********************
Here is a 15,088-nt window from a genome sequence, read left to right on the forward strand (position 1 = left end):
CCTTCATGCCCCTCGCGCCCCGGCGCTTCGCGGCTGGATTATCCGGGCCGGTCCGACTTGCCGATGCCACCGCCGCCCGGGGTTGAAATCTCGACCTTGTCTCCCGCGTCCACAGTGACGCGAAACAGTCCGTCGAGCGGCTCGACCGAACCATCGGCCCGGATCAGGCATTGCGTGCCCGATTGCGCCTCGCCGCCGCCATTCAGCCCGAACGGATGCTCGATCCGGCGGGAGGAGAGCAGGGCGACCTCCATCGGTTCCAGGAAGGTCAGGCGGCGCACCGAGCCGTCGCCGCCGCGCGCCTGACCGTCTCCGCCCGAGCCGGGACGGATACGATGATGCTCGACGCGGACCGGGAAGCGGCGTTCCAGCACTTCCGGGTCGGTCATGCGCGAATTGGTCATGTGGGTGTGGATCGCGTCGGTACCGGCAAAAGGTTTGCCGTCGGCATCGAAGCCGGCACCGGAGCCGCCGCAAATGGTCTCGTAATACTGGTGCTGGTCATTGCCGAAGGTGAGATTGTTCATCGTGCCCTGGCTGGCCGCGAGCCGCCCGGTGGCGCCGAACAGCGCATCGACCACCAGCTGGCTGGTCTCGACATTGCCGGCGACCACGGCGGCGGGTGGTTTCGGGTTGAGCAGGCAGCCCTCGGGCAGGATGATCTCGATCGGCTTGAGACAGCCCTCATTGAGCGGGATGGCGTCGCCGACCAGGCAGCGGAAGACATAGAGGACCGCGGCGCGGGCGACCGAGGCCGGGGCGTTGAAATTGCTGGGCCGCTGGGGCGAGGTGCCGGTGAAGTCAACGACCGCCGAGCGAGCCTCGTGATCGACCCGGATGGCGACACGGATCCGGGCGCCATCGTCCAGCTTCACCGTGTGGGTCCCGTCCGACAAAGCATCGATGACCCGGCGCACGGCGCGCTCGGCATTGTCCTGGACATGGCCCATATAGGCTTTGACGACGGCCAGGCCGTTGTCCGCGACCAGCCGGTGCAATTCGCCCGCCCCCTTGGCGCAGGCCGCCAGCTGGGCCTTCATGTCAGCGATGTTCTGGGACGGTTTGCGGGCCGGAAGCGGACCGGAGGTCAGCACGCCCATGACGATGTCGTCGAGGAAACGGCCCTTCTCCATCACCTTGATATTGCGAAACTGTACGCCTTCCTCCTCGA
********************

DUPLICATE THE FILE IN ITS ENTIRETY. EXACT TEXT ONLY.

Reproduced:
Here is a 15,088-nt window from a genome sequence, read left to right on the forward strand (position 1 = left end):
CCTTCATGCCCCTCGCGCCCCGGCGCTTCGCGGCTGGATTATCCGGGCCGGTCCGACTTGCCGATGCCACCGCCGCCCGGGGTTGAAATCTCGACCTTGTCTCCCGCGTCCACAGTGACGCGAAACAGTCCGTCGAGCGGCTCGACCGAACCATCGGCCCGGATCAGGCATTGCGTGCCCGATTGCGCCTCGCCGCCGCCATTCAGCCCGAACGGATGCTCGATCCGGCGGGAGGAGAGCAGGGCGACCTCCATCGGTTCCAGGAAGGTCAGGCGGCGCACCGAGCCGTCGCCGCCGCGCGCCTGACCGTCTCCGCCCGAGCCGGGACGGATACGATGATGCTCGACGCGGACCGGGAAGCGGCGTTCCAGCACTTCCGGGTCGGTCATGCGCGAATTGGTCATGTGGGTGTGGATCGCGTCGGTACCGGCAAAAGGTTTGCCGTCGGCATCGAAGCCGGCACCGGAGCCGCCGCAAATGGTCTCGTAATACTGGTGCTGGTCATTGCCGAAGGTGAGATTGTTCATCGTGCCCTGGCTGGCCGCGAGCCGCCCGGTGGCGCCGAACAGCGCATCGACCACCAGCTGGCTGGTCTCGACATTGCCGGCGACCACGGCGGCGGGTGGTTTCGGGTTGAGCAGGCAGCCCTCGGGCAGGATGATCTCGATCGGCTTGAGACAGCCCTCATTGAGCGGGATGGCGTCGCCGACCAGGCAGCGGAAGACATAGAGGACCGCGGCGCGGGCGACCGAGGCCGGGGCGTTGAAATTGCTGGGCCGCTGGGGCGAGGTGCCGGTGAAGTCAACGACCGCCGAGCGAGCCTCGTGATCGACCCGGATGGCGACACGGATCCGGGCGCCATCGTCCAGCTTCACCGTGTGGGTCCCGTCCGACAAAGCATCGATGACCCGGCGCACGGCGCGCTCGGCATTGTCCTGGACATGGCCCATATAGGCTTTGACGACGGCCAGGCCGTTGTCCGCGACCAGCCGGTGCAATTCGCCCGCCCCCTTGGCGCAGGCCGCCAGCTGGGCCTTCATGTCAGCGATGTTCTGGGACGGTTTGCGGGCCGGAAGCGGACCGGAGGTCAGCACGCCCATGACGATGTCGTCGAGGAAACGGCCCTTCTCCATCACCTTGATATTGCGAAACTGTACGCCTTCCTCCTCGA